Carol O’Callaghan looks at a new book on pattern design and an upcoming show PATTERNITY at this month’s London Design Week.
Pattern is a big trend — for now — and among the latest books on the theme is The Pattern Base, penned by Kristi O’Meara of the Chicago-based design studio and pattern resource centre for designers, after which the book is named.
It’s a young, up-and-coming organisation rather like an aspiring Pantone for pattern, and one which is growing in influence.
But unlike many interiors books that arrive from the publisher for review, inevitably expensive and with pretty pictures of aspirational rooms styled with the latest trends, this one is largely a practical encyclopaedia of hundreds of simple pictures of new patterns filling much of its 368 pages.
This marks it out from coffee table publications by a forward-looking emphasis, reflecting the digital age and how it’s pushing and progressing what’s possible in design.
Neither do we find the typical retrospectives on the likes of Florence Broadhurst, Lucienne Day or Marimekko (whose output and talent remain highly influential), but a ‘who’s who’ of new, up-and-coming designers from around the world and how they see the future of pattern design — where the digital aesthetic now dominates.
Rather unexpectedly, it is this on-going development in digital application to pattern — and seeing fabulous examples in the book — that prompts a reminder of how things have changed since the end of the second World War when new manufacturing methods and vast production of synthetics gave designers increased flexibility.
This conjunction of elements also contributed to a huge surge of interest in pattern after one of the most austere periods in living memory, so it’s interesting that pattern is re-emerging as forcefully today, when we draw, (hopefully), towards the end of our current age of austerity, also prompted by new technology.
While not exactly a book to read, The Pattern Base is a beautiful publication and inspiring in its own way, but as a potential buy at the bookshop it’s really for those with a serious interest in pattern, form and for designers who want to know what’s coming next.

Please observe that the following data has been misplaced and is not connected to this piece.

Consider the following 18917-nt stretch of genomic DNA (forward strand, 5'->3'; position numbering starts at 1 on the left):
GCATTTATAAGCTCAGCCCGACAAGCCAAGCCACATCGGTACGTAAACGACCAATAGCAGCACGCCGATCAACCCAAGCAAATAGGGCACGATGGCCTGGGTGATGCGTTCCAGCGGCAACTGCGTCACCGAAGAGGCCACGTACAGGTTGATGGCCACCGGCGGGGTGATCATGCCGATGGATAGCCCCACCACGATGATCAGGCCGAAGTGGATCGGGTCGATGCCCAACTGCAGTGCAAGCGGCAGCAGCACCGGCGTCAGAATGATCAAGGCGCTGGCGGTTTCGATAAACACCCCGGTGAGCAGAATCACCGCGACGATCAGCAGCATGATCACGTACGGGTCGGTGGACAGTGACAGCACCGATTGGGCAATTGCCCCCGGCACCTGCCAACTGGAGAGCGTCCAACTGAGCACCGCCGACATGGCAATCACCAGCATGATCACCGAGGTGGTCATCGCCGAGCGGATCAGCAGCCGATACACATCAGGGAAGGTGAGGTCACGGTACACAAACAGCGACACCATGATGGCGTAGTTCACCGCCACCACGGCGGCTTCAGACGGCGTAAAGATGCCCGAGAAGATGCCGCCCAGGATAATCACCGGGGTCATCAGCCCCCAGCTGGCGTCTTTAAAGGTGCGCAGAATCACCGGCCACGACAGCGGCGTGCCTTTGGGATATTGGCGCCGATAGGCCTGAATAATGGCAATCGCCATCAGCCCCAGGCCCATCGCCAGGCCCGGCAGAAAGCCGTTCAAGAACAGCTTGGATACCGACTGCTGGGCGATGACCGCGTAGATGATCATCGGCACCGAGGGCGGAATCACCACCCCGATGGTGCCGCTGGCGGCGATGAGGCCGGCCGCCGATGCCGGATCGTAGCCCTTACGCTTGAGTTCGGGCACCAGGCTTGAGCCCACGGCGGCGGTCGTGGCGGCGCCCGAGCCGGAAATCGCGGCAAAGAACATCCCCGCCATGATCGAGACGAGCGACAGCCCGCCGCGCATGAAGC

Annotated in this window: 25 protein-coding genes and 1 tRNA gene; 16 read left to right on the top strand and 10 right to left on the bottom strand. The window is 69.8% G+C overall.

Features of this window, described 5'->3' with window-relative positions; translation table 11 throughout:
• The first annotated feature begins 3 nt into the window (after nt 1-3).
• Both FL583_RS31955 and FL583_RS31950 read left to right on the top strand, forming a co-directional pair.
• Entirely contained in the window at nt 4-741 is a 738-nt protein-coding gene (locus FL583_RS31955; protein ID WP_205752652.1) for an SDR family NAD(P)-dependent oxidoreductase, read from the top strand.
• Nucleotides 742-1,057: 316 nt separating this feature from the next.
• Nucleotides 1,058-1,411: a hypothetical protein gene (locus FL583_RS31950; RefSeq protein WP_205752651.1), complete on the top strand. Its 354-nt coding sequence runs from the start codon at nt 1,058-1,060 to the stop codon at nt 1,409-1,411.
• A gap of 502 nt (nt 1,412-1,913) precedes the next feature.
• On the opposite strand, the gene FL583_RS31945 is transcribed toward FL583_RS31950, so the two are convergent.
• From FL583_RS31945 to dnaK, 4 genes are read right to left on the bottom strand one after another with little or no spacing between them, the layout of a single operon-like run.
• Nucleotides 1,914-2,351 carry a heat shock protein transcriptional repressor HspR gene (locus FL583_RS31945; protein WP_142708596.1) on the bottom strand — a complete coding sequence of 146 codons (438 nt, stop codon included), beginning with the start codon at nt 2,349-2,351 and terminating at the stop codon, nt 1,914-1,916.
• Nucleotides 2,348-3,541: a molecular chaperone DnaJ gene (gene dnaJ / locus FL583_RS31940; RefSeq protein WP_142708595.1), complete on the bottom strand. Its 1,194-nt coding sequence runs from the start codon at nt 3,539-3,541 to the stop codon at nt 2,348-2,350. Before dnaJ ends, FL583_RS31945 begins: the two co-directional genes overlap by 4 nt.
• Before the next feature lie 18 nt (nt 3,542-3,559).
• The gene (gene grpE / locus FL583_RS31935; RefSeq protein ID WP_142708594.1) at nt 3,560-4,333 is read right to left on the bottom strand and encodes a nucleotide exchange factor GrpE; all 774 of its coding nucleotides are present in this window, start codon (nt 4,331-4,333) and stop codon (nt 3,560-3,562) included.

The Pattern Base published by Thames & Hudson. €26.33.
Just six years ago photographer and art director Anna Murray, and surface and product designer Grace Winteringham joined forces to found PATTERNITY, an on-line pattern image archive.
Describing themselves as ‘cult pattern pioneers’, they’ve now expanded the archive to include a pattern research consultancy, an educational hub, and a book entitled, PATTERNITY - A New Way of Seeing.
With forewards by international designer Tom Dixon and philosopher Robert Rowland Smith, the inclusion of these high minded and well-known individuals points to the consultancy having garnered considerable attention in the wider design field in a relatively short space of time.
This has now extended even further and taken them into the world of tea, of all things. As part of the London Design Festival taking place from September 19, PATTERNITY is partnering with T2, an Australian tea specialist founded by Maryanne Shearer nearly 20 years ago.
Shearer saw an opportunity to modernise tea-drinking by creating a new retail experience involving the placement of tea tables in her shops where customers could taste and smell the various teas on offer,as well as what she describes as a ‘tea library’ for customers to see and taste.
Now with 65 shops across Australia, New Zealand, the US and UK, T2 also has its own range of tea accessories including diffusers and quirky cups and saucers. From these accessories comes part of the collaborative effort involving the development of a bespoke pattern which will be used to make one-off items of tea-ware.
On show at PATTERNITY Gallery, 28 Redchurch Street, London E2 from 21st September, they’ll be imprinted with strong graphic black and white pattern and will feature in two window displays the collaborators are curating as part of a five-day event to promote pattern.
It’s an eclectic collaboration and not untypical of the London Design Festival where lovers of form and function can soak up more across town in the beautiful music room at the V&A’s Norfolk House in St James’ Square.
There, they can muse on a mesmerising installation called Curiosity Cloud where Austrian design partnership mischer’traxler has, with inspiration from the Art Nouveau period, suspended 250 mouth-blown glass pieces from the ceiling, each detailed with extinct, known and new-found insects, a motif synonymous with Art Nouveau.
It’s a must for lovers of glass from both design and art perspectives, and a quiet respite from the buzz of London traffic, both vehicular and human, although arachnophobes may prefer to stick with pattern and tea cups.
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